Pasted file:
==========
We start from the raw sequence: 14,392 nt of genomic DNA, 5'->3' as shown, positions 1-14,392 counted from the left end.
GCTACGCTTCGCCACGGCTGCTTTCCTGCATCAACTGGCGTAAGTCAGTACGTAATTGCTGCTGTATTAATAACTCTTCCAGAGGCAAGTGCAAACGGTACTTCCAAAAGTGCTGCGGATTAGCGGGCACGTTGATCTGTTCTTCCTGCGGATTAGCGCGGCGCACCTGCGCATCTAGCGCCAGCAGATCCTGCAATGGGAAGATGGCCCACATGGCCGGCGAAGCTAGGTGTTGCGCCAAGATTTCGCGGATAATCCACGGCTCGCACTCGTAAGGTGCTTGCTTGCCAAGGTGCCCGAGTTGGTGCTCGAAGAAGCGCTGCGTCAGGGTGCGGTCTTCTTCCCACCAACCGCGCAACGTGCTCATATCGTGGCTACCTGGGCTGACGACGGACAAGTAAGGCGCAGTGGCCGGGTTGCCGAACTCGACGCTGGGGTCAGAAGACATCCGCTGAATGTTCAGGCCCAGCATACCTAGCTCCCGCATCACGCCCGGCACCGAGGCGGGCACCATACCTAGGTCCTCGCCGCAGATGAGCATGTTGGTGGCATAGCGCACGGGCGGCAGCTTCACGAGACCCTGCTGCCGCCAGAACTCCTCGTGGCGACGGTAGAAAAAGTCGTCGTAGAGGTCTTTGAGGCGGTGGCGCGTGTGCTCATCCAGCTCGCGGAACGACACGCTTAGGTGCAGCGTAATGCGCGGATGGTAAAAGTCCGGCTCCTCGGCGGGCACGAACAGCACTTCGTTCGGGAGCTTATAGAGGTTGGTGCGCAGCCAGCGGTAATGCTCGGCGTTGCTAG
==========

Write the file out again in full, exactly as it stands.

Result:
We start from the raw sequence: 14,392 nt of genomic DNA, 5'->3' as shown, positions 1-14,392 counted from the left end.
GCTACGCTTCGCCACGGCTGCTTTCCTGCATCAACTGGCGTAAGTCAGTACGTAATTGCTGCTGTATTAATAACTCTTCCAGAGGCAAGTGCAAACGGTACTTCCAAAAGTGCTGCGGATTAGCGGGCACGTTGATCTGTTCTTCCTGCGGATTAGCGCGGCGCACCTGCGCATCTAGCGCCAGCAGATCCTGCAATGGGAAGATGGCCCACATGGCCGGCGAAGCTAGGTGTTGCGCCAAGATTTCGCGGATAATCCACGGCTCGCACTCGTAAGGTGCTTGCTTGCCAAGGTGCCCGAGTTGGTGCTCGAAGAAGCGCTGCGTCAGGGTGCGGTCTTCTTCCCACCAACCGCGCAACGTGCTCATATCGTGGCTACCTGGGCTGACGACGGACAAGTAAGGCGCAGTGGCCGGGTTGCCGAACTCGACGCTGGGGTCAGAAGACATCCGCTGAATGTTCAGGCCCAGCATACCTAGCTCCCGCATCACGCCCGGCACCGAGGCGGGCACCATACCTAGGTCCTCGCCGCAGATGAGCATGTTGGTGGCATAGCGCACGGGCGGCAGCTTCACGAGACCCTGCTGCCGCCAGAACTCCTCGTGGCGACGGTAGAAAAAGTCGTCGTAGAGGTCTTTGAGGCGGTGGCGCGTGTGCTCATCCAGCTCGCGGAACGACACGCTTAGGTGCAGCGTAATGCGCGGATGGTAAAAGTCCGGCTCCTCGGCGGGCACGAACAGCACTTCGTTCGGGAGCTTATAGAGGTTGGTGCGCAGCCAGCGGTAATGCTCGGCGTTGCTAG